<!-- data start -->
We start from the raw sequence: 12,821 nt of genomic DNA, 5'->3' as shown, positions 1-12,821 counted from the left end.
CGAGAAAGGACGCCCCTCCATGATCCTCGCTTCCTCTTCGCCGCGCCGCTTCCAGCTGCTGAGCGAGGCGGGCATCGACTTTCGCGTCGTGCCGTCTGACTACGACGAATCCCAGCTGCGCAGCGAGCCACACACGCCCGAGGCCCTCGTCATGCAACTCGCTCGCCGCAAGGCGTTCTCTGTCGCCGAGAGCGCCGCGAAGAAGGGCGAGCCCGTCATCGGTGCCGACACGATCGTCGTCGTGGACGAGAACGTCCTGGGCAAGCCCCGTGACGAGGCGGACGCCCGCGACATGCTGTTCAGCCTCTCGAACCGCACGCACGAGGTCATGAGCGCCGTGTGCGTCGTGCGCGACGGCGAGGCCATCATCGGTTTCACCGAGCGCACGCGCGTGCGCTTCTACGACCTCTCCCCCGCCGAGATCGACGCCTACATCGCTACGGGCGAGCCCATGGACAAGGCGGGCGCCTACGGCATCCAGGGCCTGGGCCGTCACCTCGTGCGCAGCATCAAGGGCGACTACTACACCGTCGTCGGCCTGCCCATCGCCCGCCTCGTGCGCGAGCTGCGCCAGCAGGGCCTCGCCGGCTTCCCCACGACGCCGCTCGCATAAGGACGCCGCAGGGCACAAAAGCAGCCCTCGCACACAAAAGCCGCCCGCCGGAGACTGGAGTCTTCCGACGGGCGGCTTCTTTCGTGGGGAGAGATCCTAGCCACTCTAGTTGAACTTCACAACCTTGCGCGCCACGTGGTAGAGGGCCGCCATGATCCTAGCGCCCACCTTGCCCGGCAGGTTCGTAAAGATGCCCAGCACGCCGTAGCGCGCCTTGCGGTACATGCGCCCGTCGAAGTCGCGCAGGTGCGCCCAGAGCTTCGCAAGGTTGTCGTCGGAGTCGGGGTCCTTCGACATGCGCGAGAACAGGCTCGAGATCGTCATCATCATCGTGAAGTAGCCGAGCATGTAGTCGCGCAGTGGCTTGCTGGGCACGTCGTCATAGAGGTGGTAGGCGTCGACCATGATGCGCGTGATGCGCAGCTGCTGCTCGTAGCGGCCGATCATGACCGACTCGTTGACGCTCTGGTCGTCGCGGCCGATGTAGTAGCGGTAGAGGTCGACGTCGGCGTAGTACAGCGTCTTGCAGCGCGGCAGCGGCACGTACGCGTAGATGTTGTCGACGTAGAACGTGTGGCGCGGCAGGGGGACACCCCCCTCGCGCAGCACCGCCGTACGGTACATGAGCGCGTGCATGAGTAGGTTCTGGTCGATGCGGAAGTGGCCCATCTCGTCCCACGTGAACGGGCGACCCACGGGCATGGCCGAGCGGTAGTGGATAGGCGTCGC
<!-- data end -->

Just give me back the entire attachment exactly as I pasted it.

We start from the raw sequence: 12,821 nt of genomic DNA, 5'->3' as shown, positions 1-12,821 counted from the left end.
CGAGAAAGGACGCCCCTCCATGATCCTCGCTTCCTCTTCGCCGCGCCGCTTCCAGCTGCTGAGCGAGGCGGGCATCGACTTTCGCGTCGTGCCGTCTGACTACGACGAATCCCAGCTGCGCAGCGAGCCACACACGCCCGAGGCCCTCGTCATGCAACTCGCTCGCCGCAAGGCGTTCTCTGTCGCCGAGAGCGCCGCGAAGAAGGGCGAGCCCGTCATCGGTGCCGACACGATCGTCGTCGTGGACGAGAACGTCCTGGGCAAGCCCCGTGACGAGGCGGACGCCCGCGACATGCTGTTCAGCCTCTCGAACCGCACGCACGAGGTCATGAGCGCCGTGTGCGTCGTGCGCGACGGCGAGGCCATCATCGGTTTCACCGAGCGCACGCGCGTGCGCTTCTACGACCTCTCCCCCGCCGAGATCGACGCCTACATCGCTACGGGCGAGCCCATGGACAAGGCGGGCGCCTACGGCATCCAGGGCCTGGGCCGTCACCTCGTGCGCAGCATCAAGGGCGACTACTACACCGTCGTCGGCCTGCCCATCGCCCGCCTCGTGCGCGAGCTGCGCCAGCAGGGCCTCGCCGGCTTCCCCACGACGCCGCTCGCATAAGGACGCCGCAGGGCACAAAAGCAGCCCTCGCACACAAAAGCCGCCCGCCGGAGACTGGAGTCTTCCGACGGGCGGCTTCTTTCGTGGGGAGAGATCCTAGCCACTCTAGTTGAACTTCACAACCTTGCGCGCCACGTGGTAGAGGGCCGCCATGATCCTAGCGCCCACCTTGCCCGGCAGGTTCGTAAAGATGCCCAGCACGCCGTAGCGCGCCTTGCGGTACATGCGCCCGTCGAAGTCGCGCAGGTGCGCCCAGAGCTTCGCAAGGTTGTCGTCGGAGTCGGGGTCCTTCGACATGCGCGAGAACAGGCTCGAGATCGTCATCATCATCGTGAAGTAGCCGAGCATGTAGTCGCGCAGTGGCTTGCTGGGCACGTCGTCATAGAGGTGGTAGGCGTCGACCATGATGCGCGTGATGCGCAGCTGCTGCTCGTAGCGGCCGATCATGACCGACTCGTTGACGCTCTGGTCGTCGCGGCCGATGTAGTAGCGGTAGAGGTCGACGTCGGCGTAGTACAGCGTCTTGCAGCGCGGCAGCGGCACGTACGCGTAGATGTTGTCGACGTAGAACGTGTGGCGCGGCAGGGGGACACCCCCCTCGCGCAGCACCGCCGTACGGTACATGAGCGCGTGCATGAGTAGGTTCTGGTCGATGCGGAAGTGGCCCATCTCGTCCCACGTGAACGGGCGACCCACGGGCATGGCCGAGCGGTAGTGGATAGGCGTCGC